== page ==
Learning Lessons From Our Mistakes: In the end, the information sharing meetings were defined by women's experiences and were a model for creating woman-centered activities, in large part because Center staff and consultants were willing to take risks, accept a trial and error strategy, and -- most important -- learn from our mistakes and take corrective action.

Indeed, the Collaborative made several mistakes in the beginning. For example, the staff relied too heavily on physicians and medical professionals as experts during the first information sharing meetings; this symbolically suggested to women with HIV/AIDS that the Collaborative did not view them as holders of knowledge. Based on an in-house evaluation that included having the consultants debrief with Collaborative staff, by the second year the Collaborative staff had implemented changes that ensured that Collaborative activities would value and validate women's experiences and expertise. According to Leslie R. Wolfe: "You have to be able to admit your errors -- and a lot of people who do HIV work cannot admit that they don't know what they are doing or that they have done something really, really wrong" (Center for Women Policy Studies, 1999a).

After each Collaborative event, therefore, the staff conducted an in-house debriefing to evaluate the meeting's value and success . The Collaborative staff realized that there could be a disconnect between how the staff viewed the meetings and what women took from the meetings. According to Leslie R. Wolfe: "We did the in-house evaluation because the staff could easily have a feeling that a meeting had been educational and useful for women with HIV, but for women it could have been a total disaster, because of how the issues strike at their hearts as compared to how a physician or 'expert' may have presented data" (Center for Women Policy Studies, 1999a).

Among the most important lessons the Center learned from its mistakes was the lesson that speakers and facilitators must be carefully screened: "You have to really talk to your presenters and really see where they are coming from. You just cannot assume that because they have these letters by their name that they know everything about the subject. You have to have women with HIV involved in the planning," as Belinda Rochelle noted (Center for Women Policy Studies, 1999a). Instead, the Collaborative staff understood the importance of the expertise that women with HIV/AIDS could bring to the Collaborative as well as their perspectives on the effectiveness of various presentation formats and the extent to which speakers were sensitive to women's needs and feelings.

After making mistakes, Collaborative staff members were even more aware of the constant need to listen to women, and of the importance of having the flexibility that the Center had originally built into the Collaborative's design. This flexibility meant that the Collaborative's themes and activities grew organically out of women's experiences and voices. Again, the staff needed ongoing self-evaluation to select topics and organize appropriate activities for the Collaborative. According to Belinda Rochelle: "The goal was not to do five years of information sharing. It was a model project. We wanted to see what would and wouldn't work, what women needed, and that sort of thing. So, our information sharing meetings had to evolve" (Center for Women Policy Studies, 1999a).

At the same time that the Collaborative staff learned important lessons from their mistakes, they also learned from their successes. For example, through the focus groups the staff learned that multiple strategies were necessary to recruit women and locate potential facilitators. For the information sharing meetings, therefore, Collaborative staff contacted support groups, conducted individual outreach to women, and also relied upon case managers (Center for Women Policy Studies, 1999a). Further, Collaborative staff learned that more women participated in information sharing meetings after a staff member or consultant called them on the phone; receiving a notice in the mail was not enough. The fact that the Center provided child care and transportation and paid consulting fees also encouraged women to become involved and attend Collaborative events. These strategies have proven time and again to be essential to ensuring the active participation of women living with HIV/AIDS in a variety of activities.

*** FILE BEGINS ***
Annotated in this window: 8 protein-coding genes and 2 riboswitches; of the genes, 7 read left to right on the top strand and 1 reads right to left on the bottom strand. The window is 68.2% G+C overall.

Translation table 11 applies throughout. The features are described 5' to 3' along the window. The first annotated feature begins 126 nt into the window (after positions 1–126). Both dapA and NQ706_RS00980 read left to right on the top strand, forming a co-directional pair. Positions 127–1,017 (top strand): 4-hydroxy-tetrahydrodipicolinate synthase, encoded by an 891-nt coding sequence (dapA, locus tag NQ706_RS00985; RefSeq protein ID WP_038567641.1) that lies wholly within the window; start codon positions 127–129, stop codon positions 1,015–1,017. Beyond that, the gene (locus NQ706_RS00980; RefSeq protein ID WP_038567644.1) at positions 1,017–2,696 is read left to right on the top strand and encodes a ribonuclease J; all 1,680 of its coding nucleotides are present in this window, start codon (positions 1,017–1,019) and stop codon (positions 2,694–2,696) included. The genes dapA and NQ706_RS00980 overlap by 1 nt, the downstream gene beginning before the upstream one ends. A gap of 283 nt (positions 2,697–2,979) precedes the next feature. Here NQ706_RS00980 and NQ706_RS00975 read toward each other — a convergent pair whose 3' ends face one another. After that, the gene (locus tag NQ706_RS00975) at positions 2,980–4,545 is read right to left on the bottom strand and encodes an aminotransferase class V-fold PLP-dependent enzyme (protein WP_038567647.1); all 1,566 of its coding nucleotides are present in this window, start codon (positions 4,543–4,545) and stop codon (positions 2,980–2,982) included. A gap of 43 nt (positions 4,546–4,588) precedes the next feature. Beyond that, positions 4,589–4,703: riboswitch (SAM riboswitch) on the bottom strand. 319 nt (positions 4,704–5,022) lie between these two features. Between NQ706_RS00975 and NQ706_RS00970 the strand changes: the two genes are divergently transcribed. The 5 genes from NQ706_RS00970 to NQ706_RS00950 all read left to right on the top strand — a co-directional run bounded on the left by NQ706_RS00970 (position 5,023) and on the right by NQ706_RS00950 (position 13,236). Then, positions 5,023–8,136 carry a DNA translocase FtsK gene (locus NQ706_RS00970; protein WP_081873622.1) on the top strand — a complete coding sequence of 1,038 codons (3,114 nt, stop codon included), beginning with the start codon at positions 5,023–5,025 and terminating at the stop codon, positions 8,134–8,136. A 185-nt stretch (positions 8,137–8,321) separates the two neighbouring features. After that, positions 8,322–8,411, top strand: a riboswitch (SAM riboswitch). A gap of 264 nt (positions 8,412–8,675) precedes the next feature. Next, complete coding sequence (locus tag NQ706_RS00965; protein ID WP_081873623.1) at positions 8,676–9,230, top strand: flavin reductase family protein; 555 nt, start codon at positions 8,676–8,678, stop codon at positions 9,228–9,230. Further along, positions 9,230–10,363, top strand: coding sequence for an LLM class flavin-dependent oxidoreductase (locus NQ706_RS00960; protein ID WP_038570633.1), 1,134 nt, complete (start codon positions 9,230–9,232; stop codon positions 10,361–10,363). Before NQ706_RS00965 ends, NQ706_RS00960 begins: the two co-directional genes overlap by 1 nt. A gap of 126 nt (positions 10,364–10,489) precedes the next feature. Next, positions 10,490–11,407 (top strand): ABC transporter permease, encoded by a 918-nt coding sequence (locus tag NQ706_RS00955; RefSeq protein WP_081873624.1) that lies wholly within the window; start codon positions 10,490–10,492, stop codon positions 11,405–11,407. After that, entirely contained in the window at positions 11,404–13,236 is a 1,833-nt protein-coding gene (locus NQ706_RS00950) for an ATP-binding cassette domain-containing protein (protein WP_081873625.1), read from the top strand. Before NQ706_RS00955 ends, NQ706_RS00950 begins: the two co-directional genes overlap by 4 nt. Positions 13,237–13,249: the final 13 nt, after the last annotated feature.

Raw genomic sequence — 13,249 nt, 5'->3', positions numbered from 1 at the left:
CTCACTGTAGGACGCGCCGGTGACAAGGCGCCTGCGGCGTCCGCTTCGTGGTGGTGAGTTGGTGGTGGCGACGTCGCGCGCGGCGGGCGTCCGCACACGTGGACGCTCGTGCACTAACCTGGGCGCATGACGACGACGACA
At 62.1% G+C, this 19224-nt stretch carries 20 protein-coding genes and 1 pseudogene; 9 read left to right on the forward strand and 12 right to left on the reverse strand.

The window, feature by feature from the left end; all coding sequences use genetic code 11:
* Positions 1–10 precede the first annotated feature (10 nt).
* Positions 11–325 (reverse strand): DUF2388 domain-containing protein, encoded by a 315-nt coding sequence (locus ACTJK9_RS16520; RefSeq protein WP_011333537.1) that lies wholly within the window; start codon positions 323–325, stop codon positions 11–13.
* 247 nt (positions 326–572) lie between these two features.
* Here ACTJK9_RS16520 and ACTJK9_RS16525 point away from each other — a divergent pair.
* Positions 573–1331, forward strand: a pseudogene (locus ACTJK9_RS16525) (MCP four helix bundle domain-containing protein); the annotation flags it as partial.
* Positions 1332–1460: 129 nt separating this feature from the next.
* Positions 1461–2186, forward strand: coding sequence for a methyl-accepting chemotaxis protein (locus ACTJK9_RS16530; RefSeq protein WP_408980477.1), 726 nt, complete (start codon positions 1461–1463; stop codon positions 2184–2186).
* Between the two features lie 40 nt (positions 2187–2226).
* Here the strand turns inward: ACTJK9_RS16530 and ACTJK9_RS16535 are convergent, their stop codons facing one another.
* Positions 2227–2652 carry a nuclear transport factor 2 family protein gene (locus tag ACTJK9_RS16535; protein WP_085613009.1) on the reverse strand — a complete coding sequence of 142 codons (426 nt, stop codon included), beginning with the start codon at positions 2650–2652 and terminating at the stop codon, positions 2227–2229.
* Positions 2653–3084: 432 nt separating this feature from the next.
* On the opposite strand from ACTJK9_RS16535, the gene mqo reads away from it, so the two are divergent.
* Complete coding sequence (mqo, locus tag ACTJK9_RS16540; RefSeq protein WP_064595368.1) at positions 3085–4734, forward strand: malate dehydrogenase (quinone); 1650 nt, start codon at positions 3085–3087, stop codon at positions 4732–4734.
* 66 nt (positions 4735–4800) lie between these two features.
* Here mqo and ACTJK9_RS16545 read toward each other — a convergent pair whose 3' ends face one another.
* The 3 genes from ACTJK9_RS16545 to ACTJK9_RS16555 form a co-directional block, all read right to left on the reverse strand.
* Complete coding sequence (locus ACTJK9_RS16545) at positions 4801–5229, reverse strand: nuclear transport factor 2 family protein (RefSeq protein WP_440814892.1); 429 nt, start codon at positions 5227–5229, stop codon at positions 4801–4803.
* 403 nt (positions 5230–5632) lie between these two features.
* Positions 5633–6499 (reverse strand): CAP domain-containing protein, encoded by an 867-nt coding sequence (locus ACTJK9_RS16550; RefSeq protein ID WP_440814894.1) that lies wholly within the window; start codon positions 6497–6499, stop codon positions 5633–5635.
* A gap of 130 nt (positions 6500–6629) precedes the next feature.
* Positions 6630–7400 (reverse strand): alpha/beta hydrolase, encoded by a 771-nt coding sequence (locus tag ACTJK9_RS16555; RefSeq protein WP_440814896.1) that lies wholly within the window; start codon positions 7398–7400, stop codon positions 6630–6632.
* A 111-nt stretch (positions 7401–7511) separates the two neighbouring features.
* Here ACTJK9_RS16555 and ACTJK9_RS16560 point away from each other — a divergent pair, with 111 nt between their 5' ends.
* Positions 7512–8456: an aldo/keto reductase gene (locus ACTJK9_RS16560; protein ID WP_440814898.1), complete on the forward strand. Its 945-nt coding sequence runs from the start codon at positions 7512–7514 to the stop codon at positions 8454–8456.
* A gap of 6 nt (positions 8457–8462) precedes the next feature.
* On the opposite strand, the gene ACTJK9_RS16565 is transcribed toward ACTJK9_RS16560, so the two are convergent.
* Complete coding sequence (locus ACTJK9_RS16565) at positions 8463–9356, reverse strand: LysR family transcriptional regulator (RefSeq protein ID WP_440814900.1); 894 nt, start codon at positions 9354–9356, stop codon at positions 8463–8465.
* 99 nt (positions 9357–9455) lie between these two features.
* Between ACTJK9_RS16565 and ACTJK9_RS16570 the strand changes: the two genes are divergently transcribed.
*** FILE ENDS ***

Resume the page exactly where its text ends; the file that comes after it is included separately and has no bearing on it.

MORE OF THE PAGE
THE INFORMATION SHARING MEETINGS

Regional Epidemiological Information: On February 9, 1995 the Collaborative conducted a meeting to review regional epidemiological data on women and HIV/AIDS. Of the 26 attendees, 24 were women -- most of whom were living with HIV/AIDS (Melchior, Huba, and Panter, 1999). Speakers from local health departments in Prince George's County and Montgomery County, Maryland and from Alexandria, Virginia joined a representative of the DC Agency for HIV/AIDS to present data on: general medical and gynecological manifestations of HIV in women; primary care and public health guidelines; sexually transmitted diseases (STDs); patients' rights; changes in the Centers for Disease Control and Prevention (CDC) AIDS case definition; and healthy eating for people living with HIV.

This meeting used the Collaborative's original format -- bringing together physicians and other health professionals with women living with HIV. But it did not prove to be a successful strategy, as many women felt that the physicians and other "experts" were oblivious to the impact of their presentations on the women present -- who were, after all, the living embodiments of their data about HIV/AIDS and fearful for their own health. Instead, women living with HIV/AIDS asked for woman-centered and woman-sensitive formats and presenters as well as the opportunity to speak and share their own experiences, as experts.